2. Individual provisions are mainly used for credit losses on larger loans. For smaller loans, where it is not economic to assess the likely size of a credit loss at the loan level, banks raise collective provisions. These can be raised to cover, for example, expected credit losses on all small personal loans more than 90 days in arrears. The amount of the collective provision is usually based on past experience – for example, the average credit loss incurred on a particular category of loans in the past. Collective provisions are also used to cover likely future losses on the currently healthy portion of banks' loan books. Historically, this component of collective provisions has fluctuated in line with banks' expectations around future credit losses, creating a wedge between losses banks have accounted for through their profit and loss statement, and those that have actually occurred.[5]
  3. Credit losses can also be dealt with without raising provisions; they can be written-off directly to the profit and loss. This method can be used for loans where there is no prospect of recovering a significant portion of the loan amount, or if the quantum of the credit loss is immediately reasonably certain. It is often also used for lending where a high loss rate is expected and built into the interest margin (credit card lending is one example). Unlike where provisions have previously been raised, this type of write-off affects profitability.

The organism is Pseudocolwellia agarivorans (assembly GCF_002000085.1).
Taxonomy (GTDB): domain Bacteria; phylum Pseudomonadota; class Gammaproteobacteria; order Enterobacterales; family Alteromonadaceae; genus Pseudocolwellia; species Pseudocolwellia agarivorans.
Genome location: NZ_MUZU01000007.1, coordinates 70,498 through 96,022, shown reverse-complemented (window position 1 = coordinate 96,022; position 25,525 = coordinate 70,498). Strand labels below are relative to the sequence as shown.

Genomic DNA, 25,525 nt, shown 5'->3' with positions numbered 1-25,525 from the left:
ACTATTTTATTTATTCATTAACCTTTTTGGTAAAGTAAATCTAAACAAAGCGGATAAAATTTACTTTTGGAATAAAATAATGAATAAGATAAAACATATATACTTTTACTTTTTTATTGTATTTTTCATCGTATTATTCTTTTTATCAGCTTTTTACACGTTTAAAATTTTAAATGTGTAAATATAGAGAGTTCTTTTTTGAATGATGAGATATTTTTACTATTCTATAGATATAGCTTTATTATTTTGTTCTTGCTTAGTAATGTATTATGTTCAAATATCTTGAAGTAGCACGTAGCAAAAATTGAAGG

This is a simplified overview of the accounting items that are needed to capture a bank's credit losses. Appendix A provides a complete list of the items needed to accurately measure credit losses. It also provides a detailed example of the accounting for a credit loss on a single hypothetical loan.

Most banks have, over time, used a combination of the above three methods to account for credit losses. I combine credit losses accounted for using the three methods above into three different aggregate measures of the overall credit losses incurred by a bank (the dashed lines in Figure 1). These three aggregate measures differ in the stage at which they capture credit losses accounted for under the three methods. Each has advantages and disadvantages:

Figure 1: Accounting for Credit Losses
  • Charge for bad and doubtful debts (CBDD) – This is the aggregate credit risk expense item that appears on banks' profit and loss statements. It is the net impact of credit risk on profitability, so is the most economically relevant measure. The weakness of this measure is that, as it captures the net charge to the profit and loss to fund collective provisions, it fluctuates in line with a bank's expectations around future credit losses on currently healthy loans.